6 STEPS TO MAKE A MEETING PRODUCTIVE - Legalpedia | The Complete Lawyer - Research | Productivity | Health


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Making meetings effective and productive is no easy feat. To be effective, meetings need to engage the various talents of the people involved, work to achieve the group’s specific goals for the moment and do so in a way that’s contextually sensitive.

In fact, Meetings are the most crucial periods of time we spend together.

Leaders worldwide fall back on simple blanket rules that no one really follows — like the leader who declared all meetings could last no more than 20 minutes.

Let’s focus on the components of a meeting, and how you can use a new structure to produce more effective and efficient meetings that get the job done in your firm. These seven simple steps make every meeting more productive:

  1. Set a clear and specific agenda and a timeframe –There is a saying that time is money and it is only decent to respect people’s time. Imagine having meetings without an agenda? It’s like scheduling a business trip without an itinerary!

Even for a meeting that you may just want a quick solution to a problem, set and agenda.

Agendas are simple to construct and distribute. The road map they provide not only prepares attendees for what will be covered, but agendas are a terrific way to keep the meeting on track.

The more specific, the better the road map, and the more likely you are to accomplish the stated objectives.

  1. Prepare necessary materials— A lot of work can go into preparing for a meeting, so prepare (or instruct others to prepare) only what is truly necessary to communicate effectively during the meeting.


Materials such as audio-visual content (PowerPoint slides), a pen, a piece of paper, even a recording device are all necessary to the success of the meeting.

  1. Distribute materials in advance– Send out materials well before the meeting — preferably, the day before — with a request people review them and come prepared to discuss the items listed.


You don’t want to waste everyone’s time by reading your summaries to them! You want to leverage that time for input.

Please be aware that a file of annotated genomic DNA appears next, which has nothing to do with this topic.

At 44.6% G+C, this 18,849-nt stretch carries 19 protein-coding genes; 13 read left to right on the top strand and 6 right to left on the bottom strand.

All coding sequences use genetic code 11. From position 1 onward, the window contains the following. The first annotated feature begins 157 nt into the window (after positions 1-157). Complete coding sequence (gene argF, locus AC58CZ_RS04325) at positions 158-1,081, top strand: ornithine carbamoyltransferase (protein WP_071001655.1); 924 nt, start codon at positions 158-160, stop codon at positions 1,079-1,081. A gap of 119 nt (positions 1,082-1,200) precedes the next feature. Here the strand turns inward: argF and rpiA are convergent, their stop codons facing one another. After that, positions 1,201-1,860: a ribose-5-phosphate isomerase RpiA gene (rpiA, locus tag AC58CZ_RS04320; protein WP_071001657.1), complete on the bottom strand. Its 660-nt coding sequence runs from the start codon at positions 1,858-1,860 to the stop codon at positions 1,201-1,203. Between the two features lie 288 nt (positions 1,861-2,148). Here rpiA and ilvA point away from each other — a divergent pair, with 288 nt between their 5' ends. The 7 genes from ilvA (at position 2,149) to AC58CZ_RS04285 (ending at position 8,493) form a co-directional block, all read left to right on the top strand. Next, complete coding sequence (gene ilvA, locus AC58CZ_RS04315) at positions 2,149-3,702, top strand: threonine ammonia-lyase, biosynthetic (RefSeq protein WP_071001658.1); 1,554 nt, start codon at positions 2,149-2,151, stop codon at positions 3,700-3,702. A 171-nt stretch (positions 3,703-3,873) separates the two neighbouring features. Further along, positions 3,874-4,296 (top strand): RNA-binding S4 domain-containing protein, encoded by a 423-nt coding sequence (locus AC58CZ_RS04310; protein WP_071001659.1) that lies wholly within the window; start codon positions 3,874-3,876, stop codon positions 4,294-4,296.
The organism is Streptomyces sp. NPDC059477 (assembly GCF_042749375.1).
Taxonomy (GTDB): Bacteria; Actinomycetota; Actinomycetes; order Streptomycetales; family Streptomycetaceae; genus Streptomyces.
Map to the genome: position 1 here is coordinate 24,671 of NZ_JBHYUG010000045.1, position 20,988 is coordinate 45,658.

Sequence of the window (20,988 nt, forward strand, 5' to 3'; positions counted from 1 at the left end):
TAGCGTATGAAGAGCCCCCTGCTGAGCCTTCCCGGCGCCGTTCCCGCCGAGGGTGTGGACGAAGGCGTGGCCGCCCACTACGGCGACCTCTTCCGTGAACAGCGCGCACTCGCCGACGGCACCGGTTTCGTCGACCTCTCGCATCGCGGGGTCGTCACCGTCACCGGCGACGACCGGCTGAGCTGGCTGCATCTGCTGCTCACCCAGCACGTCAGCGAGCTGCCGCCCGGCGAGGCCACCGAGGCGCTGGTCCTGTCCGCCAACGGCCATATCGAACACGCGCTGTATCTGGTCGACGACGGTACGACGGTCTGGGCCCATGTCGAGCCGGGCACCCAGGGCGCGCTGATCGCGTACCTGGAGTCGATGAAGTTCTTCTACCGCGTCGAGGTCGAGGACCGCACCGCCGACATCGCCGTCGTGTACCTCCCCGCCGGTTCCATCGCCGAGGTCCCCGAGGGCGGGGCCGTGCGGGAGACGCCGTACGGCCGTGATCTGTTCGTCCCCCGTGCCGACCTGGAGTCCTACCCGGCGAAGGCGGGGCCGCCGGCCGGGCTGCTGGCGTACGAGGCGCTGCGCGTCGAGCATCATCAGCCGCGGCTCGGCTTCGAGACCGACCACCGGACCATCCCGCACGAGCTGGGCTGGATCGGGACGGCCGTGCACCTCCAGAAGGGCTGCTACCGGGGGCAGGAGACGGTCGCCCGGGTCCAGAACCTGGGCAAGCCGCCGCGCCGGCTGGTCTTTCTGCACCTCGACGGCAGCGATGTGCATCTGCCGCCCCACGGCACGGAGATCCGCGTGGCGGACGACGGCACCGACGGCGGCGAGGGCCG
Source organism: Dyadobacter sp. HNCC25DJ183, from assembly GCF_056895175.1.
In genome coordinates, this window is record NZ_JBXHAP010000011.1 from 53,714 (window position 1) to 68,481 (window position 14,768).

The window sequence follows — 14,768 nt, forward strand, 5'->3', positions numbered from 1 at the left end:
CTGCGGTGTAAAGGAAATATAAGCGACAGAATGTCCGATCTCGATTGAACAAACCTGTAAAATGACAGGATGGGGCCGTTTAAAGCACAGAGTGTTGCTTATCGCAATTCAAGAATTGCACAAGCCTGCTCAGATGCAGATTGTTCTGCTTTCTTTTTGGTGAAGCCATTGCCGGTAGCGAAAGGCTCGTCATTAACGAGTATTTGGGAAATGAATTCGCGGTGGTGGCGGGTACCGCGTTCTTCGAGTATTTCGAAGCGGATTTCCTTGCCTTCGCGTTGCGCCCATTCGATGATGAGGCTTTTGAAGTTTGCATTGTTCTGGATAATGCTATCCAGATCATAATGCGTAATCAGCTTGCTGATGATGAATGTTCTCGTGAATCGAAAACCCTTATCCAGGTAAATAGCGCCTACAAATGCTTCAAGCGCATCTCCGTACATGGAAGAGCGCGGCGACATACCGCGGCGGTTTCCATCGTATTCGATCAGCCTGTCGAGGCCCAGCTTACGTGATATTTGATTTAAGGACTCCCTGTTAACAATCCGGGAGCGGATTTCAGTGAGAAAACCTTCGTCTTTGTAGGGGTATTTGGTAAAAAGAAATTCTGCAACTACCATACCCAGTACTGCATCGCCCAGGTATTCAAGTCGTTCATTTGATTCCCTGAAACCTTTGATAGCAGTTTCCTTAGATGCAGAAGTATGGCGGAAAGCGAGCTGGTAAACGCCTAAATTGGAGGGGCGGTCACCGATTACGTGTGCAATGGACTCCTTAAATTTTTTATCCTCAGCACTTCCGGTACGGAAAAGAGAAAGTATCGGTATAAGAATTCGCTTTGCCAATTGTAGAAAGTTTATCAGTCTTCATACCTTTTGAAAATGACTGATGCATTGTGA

1. Moderate the discussion– If this is your meeting, it’s your job to “run” or moderate it. That means acting as a guide to keep everyone on course (topic-wise) and moving forward (productivity-wise) within the time allotted.


Think of it as a referee or facilitator role. You want to marshal these valuable resources (people and their ideas) toward an effective end. If you, as the leader, participate too much, you’ll run the risk of commandeering the meeting, which is not an effective use of team members’ time.

  1. Confirm decisions and action items – It’s the moderator’s responsibility to confirm, out loud with everyone in attendance, the decisions made, the action steps determined (if any), and the people assigned to those action items.

This can be reduced to a follow-up email and placed on a future agenda for updates. This is a huge point of failure for many meetings — the failure to articulate decisions, action items and attendant responsibilities. Ironically, it is generally the stated reason for meetings! Fix this hole by stating things clearly before everyone disperses. This is also referred to as the takeaways from the meeting.

  1. Identify follow-up expectations – The final point of any effective meeting is identifying and stating the next point of follow-up, if there is one. Place parameters around the work so people have relatively short-term goals for producing a result.


Make the follow-up period reasonable within the context of the work to be performed, but make it date-certain.







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